Brooklyn Nutrition Coach: Understanding Fatty Acids

With Brooklyn Nutrition Coach we’ll be giving you our favorite (easy to make) recipes, as well as thoughts and ideas about eating and nutrition in general. Nutrition can be a complicated subject – Brooklyn Nutrition Coach will give you a chance to better understand a wide range of nutrition topics (from basic nutrition science and our favorite Brooklyn Nutrition Coach recipes to different diet theories and our favorite places to get our hands on fresh food in Brooklyn). Best of all Brooklyn Nutrition Coach will give you easy to follow information on healthy eating and cooking in Brooklyn. If you’re in the area, come in and say hello and find out more about Brooklyn Nutrition Coaching  in Prospect Heights – Pura Vida Urban Fitness: 184 Underhill Avenue, Brooklyn NY.

Why do I want to know about Fatty Acids? The type of fat you eat plays a huge role in not only the ease you’ll have burning fat in general, but in satiety and increased overall energy levels. You can control the types of fats you eat by keeping an eye on what exactly you’re eating.

What are Fatty Acids? A little high school chemistry is all you need to know to understand fatty acids. Our bodies rely on biomolecules – proteins, carbohydrates, lipids and nucleic acids. When three fatty acids join together, they bond to form a triglyceride, which falls under the category of lipids. Lipids (or fats) provide us with energy, as well as cushion our organs. We NEED fat – in addition to the functions just listed, without fat we would have a hard time maintaing our body temperature and we wouldn’t be able to absorb fat soluble vitamins.

For our purposes, we are going to talk about lipids as a source of energy. Not all lipids that we consume are equal in quality in regard to how the body most efficiently access the energy they contain. To better understand this concept, we can start with the element carbon. Carbon is one of the six elements that make up 99% of human mass and it is found in every organic compound. The element carbon has four valance electrons – meaning it has the ability to form bonds with other atoms – ENERGY IS STORED IN THESE BONDS.

A fatty acid is a VERY long chain of carbon molecules with an acid compound at one end. When it comes to determining the nature of the fat (how easy it will be for your body to use), we need to look at the bonds between the carbon atoms. Because carbon atoms have four valance electrons, they can form up to four bonds. Here’s where we get to some very familiar terms:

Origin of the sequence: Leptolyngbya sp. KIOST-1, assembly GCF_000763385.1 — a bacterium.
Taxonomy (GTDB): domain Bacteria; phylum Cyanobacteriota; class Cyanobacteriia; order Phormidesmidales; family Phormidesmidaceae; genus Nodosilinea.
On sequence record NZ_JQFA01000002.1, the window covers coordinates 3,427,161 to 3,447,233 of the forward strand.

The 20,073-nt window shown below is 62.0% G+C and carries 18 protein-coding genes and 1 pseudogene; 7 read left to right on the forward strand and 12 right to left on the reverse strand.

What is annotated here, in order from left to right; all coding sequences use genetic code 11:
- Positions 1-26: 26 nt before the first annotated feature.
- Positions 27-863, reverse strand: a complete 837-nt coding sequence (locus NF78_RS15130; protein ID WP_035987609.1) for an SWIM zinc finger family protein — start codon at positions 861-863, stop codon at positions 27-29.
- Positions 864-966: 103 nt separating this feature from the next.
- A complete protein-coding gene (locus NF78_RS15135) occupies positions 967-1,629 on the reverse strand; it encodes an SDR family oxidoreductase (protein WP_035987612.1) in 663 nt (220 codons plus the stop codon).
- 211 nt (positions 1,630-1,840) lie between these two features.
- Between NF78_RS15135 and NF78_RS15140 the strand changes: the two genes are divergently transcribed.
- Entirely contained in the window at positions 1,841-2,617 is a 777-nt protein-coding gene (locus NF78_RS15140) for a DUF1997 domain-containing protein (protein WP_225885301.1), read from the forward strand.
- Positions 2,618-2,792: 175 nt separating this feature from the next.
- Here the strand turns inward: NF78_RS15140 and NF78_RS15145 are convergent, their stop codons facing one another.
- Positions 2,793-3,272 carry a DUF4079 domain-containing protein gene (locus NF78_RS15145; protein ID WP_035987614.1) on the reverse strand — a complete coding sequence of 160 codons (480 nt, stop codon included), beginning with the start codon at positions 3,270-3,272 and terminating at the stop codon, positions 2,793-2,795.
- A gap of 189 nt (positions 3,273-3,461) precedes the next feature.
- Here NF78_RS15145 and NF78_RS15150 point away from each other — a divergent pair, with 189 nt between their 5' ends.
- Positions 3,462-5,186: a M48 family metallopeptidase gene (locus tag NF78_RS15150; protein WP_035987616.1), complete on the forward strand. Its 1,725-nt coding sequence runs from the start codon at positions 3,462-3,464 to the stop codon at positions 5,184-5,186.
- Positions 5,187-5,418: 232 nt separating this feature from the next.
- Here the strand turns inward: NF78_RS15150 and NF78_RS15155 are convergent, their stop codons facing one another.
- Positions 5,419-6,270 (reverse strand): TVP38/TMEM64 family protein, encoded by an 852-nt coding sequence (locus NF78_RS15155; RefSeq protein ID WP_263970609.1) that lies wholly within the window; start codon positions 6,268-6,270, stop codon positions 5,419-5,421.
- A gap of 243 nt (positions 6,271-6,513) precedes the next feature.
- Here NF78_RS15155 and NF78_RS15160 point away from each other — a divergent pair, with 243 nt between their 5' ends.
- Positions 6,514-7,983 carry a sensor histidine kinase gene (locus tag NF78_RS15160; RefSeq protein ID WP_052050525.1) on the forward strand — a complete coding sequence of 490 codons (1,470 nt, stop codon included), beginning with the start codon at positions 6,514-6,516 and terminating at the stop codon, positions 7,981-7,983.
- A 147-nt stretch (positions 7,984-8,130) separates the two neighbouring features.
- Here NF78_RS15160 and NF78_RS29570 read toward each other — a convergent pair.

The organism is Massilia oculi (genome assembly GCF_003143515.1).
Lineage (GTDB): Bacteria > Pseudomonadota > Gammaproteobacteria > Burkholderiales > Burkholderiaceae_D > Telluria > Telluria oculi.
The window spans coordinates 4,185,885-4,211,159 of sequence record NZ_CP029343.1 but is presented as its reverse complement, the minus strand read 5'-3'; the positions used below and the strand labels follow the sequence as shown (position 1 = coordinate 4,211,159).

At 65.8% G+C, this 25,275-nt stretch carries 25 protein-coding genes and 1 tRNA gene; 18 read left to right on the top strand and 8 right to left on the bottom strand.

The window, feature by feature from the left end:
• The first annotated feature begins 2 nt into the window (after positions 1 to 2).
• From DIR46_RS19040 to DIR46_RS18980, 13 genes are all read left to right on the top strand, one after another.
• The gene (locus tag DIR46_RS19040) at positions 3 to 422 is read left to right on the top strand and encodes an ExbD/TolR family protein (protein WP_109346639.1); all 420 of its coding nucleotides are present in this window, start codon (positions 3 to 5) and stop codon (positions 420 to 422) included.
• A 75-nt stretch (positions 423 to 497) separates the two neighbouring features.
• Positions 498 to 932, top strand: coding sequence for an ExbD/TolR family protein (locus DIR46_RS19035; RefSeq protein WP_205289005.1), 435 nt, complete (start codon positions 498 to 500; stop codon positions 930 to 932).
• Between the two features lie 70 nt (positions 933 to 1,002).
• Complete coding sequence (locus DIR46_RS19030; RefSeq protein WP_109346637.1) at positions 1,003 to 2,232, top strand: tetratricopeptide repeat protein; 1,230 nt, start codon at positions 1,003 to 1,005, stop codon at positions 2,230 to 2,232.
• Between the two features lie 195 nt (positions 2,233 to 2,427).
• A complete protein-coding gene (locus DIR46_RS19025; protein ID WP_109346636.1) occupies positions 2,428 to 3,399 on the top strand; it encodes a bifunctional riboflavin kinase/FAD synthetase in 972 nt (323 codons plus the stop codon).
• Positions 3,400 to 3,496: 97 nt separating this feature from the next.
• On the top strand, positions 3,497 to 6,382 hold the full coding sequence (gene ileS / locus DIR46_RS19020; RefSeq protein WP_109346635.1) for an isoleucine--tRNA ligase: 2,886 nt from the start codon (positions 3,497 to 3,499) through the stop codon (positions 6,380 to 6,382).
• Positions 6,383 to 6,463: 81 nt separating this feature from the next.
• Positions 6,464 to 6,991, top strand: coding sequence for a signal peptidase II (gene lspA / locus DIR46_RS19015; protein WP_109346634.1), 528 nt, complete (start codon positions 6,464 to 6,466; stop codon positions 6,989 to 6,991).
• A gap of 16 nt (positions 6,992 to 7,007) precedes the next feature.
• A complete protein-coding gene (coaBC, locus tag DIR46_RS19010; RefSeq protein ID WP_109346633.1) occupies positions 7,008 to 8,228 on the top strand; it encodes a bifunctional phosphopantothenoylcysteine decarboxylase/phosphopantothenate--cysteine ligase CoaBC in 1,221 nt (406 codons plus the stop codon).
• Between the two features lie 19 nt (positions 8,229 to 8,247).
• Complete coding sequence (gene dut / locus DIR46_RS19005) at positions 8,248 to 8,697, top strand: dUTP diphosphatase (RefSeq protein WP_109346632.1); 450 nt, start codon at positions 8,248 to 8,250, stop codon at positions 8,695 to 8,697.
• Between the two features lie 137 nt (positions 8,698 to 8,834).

Saturated Fats: When the carbons of the fatty acid share only one bond with each adjacent carbon, the fat is said to be saturated. While the bond is highly stable (less reactive than a double bond), the molecule also contains less energy. What does this mean for your body? Your body is getting fat in an inefficient way – you need more overall calories to reach the same calories from fat because the food being consumed is less nutritionally dense. You need more quantity to make up for quality.

Unsaturated Fats: Unsaturated fatty acids have carbon chains that contain one (monounsaturated fat) or more (polyunsaturated fat) bonds between carbon molecules. Both of these types of fat have a greater amount of reactivity between carbons; therefore, you get more out of less – you get higher quality over more quantity.

Recognizing your fats… In the kitchen, you can usually recognize a saturated fat because it will be hard at room temperature (think butter), whereas unsaturated fats will be liquid at room temperature (think olive oil). In the grocery store, take a look at your labels. Your total fat will be listed, followed by a breakdown of the types of fats – polyunsaturated, monounsaturated, saturated.

Fatty acids in your diet… Having a variety of fats in your diet is healthy – you don’t have to avoid saturated fats – just eat them in moderation. Same goes for unsaturated fats – consume in moderation. A diet plan that cuts out all fats isn’t a good/practical plan – you need fats for survival and good health. Do, however, avoid trans fats (also, known as hydrogenated fats – think margarine and shortening). Look for ways that you might be able to substitute an unsaturated fat for a saturated fat in your diet. I’m not just saying just switching your butter for olive oil (kconsider adding a diversity of fat rich foods to your diet such as nuts and fish. Experiment with what works for/tastes best to you!

Have questions or an experience you’d like to share about fatty acids, saturated fats or unsaturated fats?

resources

Alcantara, Sava Tang. “How to Identify Saturated Fats in the Diet | eHow.com.” eHow | How to Videos, Articles & More – Trusted Advice for the Curious Life | eHow.com. N.p., n.d. Web. 7 July 2011. <http://www.ehow.com/how_4575900_identify-saturated-fats-diet.html>.
Helmenstine,  Anne Marie, and Ph.D.. “Elements in the Human Body.” Chemistry – Periodic Table, Chemistry Projects, and Chemistry Homework Help. N.p., n.d. Web. 7 July 2011. <http://chemistry.about.com/od/periodictableelements/ig/Elements-in-the-Human-Body/>.

“Trans fat: Avoid this cholesterol double whammy – MayoClinic.com.” Mayo Clinic. N.p., n.d. Web. 7 July 2011. <http://www.mayoclinic.com/health/trans-fat/CL00032>.
kitchen, local. “2010 Dietary Guidelines: Fat 102 « local kitchen.” local kitchen. N.p., n.d. Web. 7 July 2011. <http://localkitchenblog.com/2011/03/11/2010-dietary-guidelines-fat-102/>.


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